Plant trees and shrubs for wildlife

Woody shrubs and climbers provide food for wildlife, including berries, fruits, seeds, nuts leaves and nectar-rich flowers. So why not plant more trees and shrubs in your garden and see who comes to visit?

The Wildlife Trusts have some excellent suggestions for the best trees and shrubs for wildlife, and spring is one of the best times to plant new trees and shrubs in your garden. Many organisations recommend planting before the end of March, but in our part of the world (and as long as you water your plants well, particularly during dry weather), we can definitely plant through April and May.

When planning your shrubs and trees, consider year-round interest. When the winter weather is at its worst, for instance, many birds normally found in the wider countryside will move into gardens for shelter and food. Many trees and shrubs have important flowers in the early spring for bees and other insects (such as hazel, blackthorn and hawthorn). Fruiting shrubs like hawthorn, holly, firethorn and cotoneaster provide a welcome meal and shelter in the autumn, particularly for migrating birds. Ivy flowers continue to provide nectar for insects into late autumn and winter.

Painted Lady in Tideswell
Buddleia shrubs are not only beautiful - they will also attract many different butterflies to feed on their nectar
A cotoneaster comes alive with the sound of bees in June

Whilst native trees and shrubs are very important for our wildlife, there are some exotic species (such as buddleia and cotoneaster) which will attract many different butterflies and bees into your garden.

Some planting ideas for different seasons:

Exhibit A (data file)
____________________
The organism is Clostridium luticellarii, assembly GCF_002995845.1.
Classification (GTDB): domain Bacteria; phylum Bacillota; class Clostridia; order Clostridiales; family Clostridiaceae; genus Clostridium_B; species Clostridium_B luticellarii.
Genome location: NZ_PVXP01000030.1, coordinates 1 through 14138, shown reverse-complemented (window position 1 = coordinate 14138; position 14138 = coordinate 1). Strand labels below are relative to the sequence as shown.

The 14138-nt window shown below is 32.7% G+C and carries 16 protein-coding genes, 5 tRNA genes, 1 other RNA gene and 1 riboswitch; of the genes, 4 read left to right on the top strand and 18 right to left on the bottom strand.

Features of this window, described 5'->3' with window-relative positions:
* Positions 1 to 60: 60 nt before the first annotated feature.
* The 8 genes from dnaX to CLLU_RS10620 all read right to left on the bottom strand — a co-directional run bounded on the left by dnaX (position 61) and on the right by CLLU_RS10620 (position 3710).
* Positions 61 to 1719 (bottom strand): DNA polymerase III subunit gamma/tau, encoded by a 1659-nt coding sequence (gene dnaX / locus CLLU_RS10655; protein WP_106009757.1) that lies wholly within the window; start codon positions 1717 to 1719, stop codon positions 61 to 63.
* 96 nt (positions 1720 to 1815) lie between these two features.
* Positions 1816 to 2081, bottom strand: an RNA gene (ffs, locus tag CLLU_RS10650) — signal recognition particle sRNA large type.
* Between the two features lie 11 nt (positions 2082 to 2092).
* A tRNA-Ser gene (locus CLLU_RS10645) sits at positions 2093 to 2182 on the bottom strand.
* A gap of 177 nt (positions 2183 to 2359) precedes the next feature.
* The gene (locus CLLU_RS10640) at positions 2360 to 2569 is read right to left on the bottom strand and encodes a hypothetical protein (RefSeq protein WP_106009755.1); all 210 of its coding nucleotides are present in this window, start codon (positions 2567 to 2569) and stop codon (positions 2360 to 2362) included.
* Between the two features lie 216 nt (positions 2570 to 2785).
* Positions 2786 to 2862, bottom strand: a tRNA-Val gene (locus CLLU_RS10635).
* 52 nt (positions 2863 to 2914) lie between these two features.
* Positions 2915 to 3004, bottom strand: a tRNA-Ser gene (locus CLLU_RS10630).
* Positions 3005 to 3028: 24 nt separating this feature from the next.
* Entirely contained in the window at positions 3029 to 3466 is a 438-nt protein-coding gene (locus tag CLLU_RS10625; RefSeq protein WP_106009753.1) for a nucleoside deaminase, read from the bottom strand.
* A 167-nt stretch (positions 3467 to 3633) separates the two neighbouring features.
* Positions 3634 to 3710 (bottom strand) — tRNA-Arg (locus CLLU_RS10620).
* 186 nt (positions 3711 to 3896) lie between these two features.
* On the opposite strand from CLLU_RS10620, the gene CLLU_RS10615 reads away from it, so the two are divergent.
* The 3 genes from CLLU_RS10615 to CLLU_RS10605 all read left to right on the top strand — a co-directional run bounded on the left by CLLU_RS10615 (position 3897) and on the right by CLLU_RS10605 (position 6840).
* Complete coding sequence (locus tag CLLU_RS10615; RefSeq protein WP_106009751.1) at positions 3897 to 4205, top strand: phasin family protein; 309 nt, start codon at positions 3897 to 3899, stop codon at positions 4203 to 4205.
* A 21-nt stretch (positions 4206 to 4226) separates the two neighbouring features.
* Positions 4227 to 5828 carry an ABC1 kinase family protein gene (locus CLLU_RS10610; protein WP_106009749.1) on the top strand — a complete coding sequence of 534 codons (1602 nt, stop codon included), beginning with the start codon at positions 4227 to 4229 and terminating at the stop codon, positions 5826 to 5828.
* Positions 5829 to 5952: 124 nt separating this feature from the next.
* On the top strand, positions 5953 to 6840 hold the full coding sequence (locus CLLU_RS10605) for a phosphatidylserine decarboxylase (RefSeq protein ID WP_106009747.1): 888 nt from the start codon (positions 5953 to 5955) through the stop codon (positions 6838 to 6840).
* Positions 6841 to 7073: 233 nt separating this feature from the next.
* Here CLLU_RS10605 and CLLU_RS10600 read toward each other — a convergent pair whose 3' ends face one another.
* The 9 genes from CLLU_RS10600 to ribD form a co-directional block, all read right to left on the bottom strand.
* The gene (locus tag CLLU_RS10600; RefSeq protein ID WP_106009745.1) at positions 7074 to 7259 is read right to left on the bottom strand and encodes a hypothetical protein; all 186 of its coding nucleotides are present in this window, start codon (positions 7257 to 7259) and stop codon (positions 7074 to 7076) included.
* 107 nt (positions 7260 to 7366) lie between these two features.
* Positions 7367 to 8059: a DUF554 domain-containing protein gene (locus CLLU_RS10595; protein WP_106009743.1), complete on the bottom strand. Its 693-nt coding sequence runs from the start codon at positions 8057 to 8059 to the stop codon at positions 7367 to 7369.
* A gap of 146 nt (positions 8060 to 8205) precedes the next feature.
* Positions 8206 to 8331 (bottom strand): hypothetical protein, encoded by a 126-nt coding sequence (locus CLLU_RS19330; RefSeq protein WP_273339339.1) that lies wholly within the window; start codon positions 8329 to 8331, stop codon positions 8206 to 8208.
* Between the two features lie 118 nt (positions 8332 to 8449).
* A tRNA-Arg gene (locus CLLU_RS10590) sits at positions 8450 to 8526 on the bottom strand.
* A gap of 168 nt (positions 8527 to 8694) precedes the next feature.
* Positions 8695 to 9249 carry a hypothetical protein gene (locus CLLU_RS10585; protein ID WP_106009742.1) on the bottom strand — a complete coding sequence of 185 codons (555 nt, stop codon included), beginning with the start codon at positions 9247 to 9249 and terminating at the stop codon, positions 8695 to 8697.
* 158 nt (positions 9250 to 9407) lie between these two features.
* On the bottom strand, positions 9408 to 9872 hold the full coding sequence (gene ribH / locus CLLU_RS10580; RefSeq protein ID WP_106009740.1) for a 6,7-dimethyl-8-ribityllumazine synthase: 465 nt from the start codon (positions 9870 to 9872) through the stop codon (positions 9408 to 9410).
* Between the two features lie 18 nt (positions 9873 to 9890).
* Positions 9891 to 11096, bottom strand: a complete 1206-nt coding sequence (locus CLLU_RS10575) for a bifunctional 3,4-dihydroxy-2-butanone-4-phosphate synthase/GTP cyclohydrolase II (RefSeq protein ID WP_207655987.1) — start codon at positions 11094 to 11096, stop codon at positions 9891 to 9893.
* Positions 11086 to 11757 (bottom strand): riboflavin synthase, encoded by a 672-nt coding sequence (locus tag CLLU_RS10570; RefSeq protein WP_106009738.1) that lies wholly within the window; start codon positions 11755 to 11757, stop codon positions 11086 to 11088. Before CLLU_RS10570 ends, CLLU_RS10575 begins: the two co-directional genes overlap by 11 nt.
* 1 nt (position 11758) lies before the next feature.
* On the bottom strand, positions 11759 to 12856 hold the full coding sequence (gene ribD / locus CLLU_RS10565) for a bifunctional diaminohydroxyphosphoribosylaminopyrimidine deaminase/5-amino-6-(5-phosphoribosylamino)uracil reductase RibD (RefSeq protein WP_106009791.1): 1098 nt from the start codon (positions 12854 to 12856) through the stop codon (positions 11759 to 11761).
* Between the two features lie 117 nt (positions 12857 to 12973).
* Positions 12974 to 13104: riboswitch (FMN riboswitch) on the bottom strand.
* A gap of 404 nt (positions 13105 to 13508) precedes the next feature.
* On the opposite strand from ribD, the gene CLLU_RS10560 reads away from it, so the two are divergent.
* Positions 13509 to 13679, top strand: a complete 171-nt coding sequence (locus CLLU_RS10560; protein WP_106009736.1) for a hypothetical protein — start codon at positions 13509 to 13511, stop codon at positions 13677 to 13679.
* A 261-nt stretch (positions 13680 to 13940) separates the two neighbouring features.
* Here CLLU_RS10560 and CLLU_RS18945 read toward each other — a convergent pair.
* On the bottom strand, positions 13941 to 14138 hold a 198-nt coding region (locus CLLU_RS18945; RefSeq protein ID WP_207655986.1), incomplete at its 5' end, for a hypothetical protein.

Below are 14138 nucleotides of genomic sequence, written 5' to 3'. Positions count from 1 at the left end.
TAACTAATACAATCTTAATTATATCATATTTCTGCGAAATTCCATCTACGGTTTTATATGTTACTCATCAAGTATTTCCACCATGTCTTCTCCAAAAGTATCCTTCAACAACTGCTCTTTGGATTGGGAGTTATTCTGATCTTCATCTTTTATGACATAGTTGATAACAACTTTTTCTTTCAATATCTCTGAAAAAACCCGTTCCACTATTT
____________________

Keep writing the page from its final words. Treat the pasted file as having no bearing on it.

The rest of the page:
• Spring: Currant, Barberry, Forsythia, Guelder Rose
  • Summer: Hebe, English Lavender, Honeysuckle, Elder, Cotoneaster
  • Autumn: Buddleia, Heather, St John’s Wort, Japanese Aralia
  • Winter: Ivy, Witch Hazel, Holly, Sweet Box

 

Growing climbing plants up walls or fences will create similar environments to hedges and greatly improve the boundary for wildlife. Evergreen shrubs allow birds and insects a year-round home and protection from predators, especially if they are thorny like barberry and firethorn, or particularly dense like holly and yew. You can plant small shrubs and trees in pots (particularly good for growing plants up walls), or in window boxes. This can provide a lot more colour all year, rather than just traditional bedding plants.

Let us know how you get on with your planting plans, and do send any photos to us or post them on our TDEG Facebook page if you prefer. And if you have noticed particular shrubs or trees attracting lots of wildlife, then do share that with us as well. We can pass on all your best tips!

Email – wildlife@tdeg.org.uk 

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